Let’s Talk About Your Mitochondria

What are mitochondria and what role do they play in our health?

Mitochondria are organelles in every cell of our body and they produce the energy for that cell and, by extension, for the organ of which that cell resides. Depending upon how metabolically active the organ is will dictate how many mitochondria are in each of the cell. For example, the muscles and the brain are very metabolically active and so contain many mitochondria.

Mitochondria were once simple independent organisms who over time incorporated themselves into our cells because we developed a symbiotic, or mutually beneficial, relationship with them. We offered protection and they fed us energy. Hence, they have their own DNA that is different from the DNA within the nucleus of our cells.

These organelles make energy in the form of ATP (adenosine triphosphate by a chain of enzymes called the respiratory chain. At the end of the chain is where cellular ATP is generated. The genetics of mitochondrial disease is complex but in the last decade we now understand there is a spectrum of dysfunction. You don’t need true mitochondrial disease.

This respiratory chain is composed of 5 enzyme complexes and 2 carriers of the electrons needed to generate the energy. And it follows the age-old adage of the weakest link. If any of the complexes were not efficient in their job, they are the weak link in the chain and energy production may be compromised. Any further burden on the mitochondria makes that compromise even worse. So, illness, stress, infection, environmental toxins, etc. can result in overall fatigue, weakness, and a prolonged recovery from exercise or any exertion.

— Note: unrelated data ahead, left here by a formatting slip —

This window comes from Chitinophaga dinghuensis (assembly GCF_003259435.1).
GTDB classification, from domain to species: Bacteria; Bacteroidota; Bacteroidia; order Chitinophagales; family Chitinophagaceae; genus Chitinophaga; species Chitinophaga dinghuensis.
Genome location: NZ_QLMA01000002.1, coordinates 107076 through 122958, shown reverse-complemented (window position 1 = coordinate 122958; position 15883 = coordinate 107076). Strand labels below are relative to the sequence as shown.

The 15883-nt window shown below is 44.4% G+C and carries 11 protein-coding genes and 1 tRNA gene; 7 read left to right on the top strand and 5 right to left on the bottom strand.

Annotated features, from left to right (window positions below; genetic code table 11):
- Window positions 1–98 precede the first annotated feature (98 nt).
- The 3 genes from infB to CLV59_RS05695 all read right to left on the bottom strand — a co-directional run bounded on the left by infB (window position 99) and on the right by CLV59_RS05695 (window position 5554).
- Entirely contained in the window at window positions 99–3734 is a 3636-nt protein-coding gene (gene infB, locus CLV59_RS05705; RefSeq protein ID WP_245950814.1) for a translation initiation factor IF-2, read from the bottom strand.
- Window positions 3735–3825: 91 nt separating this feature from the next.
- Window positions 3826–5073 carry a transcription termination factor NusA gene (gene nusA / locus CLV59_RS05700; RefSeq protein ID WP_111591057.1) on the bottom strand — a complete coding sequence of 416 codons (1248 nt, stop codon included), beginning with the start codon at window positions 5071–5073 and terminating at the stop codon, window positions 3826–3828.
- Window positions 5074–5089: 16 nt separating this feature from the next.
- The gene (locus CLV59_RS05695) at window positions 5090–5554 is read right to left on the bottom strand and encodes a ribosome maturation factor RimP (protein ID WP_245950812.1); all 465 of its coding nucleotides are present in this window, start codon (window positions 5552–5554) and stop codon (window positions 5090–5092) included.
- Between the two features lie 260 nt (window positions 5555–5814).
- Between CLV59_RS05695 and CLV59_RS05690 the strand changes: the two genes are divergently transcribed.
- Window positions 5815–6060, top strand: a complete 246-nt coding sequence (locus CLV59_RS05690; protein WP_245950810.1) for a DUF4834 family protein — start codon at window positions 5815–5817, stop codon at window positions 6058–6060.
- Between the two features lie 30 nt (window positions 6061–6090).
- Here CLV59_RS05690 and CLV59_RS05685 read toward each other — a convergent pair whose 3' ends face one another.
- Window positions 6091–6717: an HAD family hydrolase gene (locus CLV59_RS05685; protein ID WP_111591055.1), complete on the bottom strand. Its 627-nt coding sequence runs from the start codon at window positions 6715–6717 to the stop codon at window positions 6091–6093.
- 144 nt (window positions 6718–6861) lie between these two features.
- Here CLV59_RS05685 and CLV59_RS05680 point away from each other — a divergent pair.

These enzymes need co-factors. And co-factors come in the form of vitamins and other compounds. Those with mitochondrial disease are placed on a “mitochondrial cocktail” which has many different components.

If concerned about your energy states, I often recommend the following:

  1. See your physician and have a thorough examination as there are some potentially treatable reasons why we become tired.
  2. Consider a mitochondrial workup.
  3. Supplement Coenzyme Q10 – necessary for the chain to function.
  4. Supplement Carnitine – required for the effective transfer of fatty acids to be used as substrates for the generation of energy.
  5. Follow an anti-inflammatory lifestyle as inflammation is a huge burden on the mitochondria. This can be done by proper nutrition, sleep, and movement.

Now more than ever before we understand that true self-care can have exponential effects on our physiology and long-term well-being.

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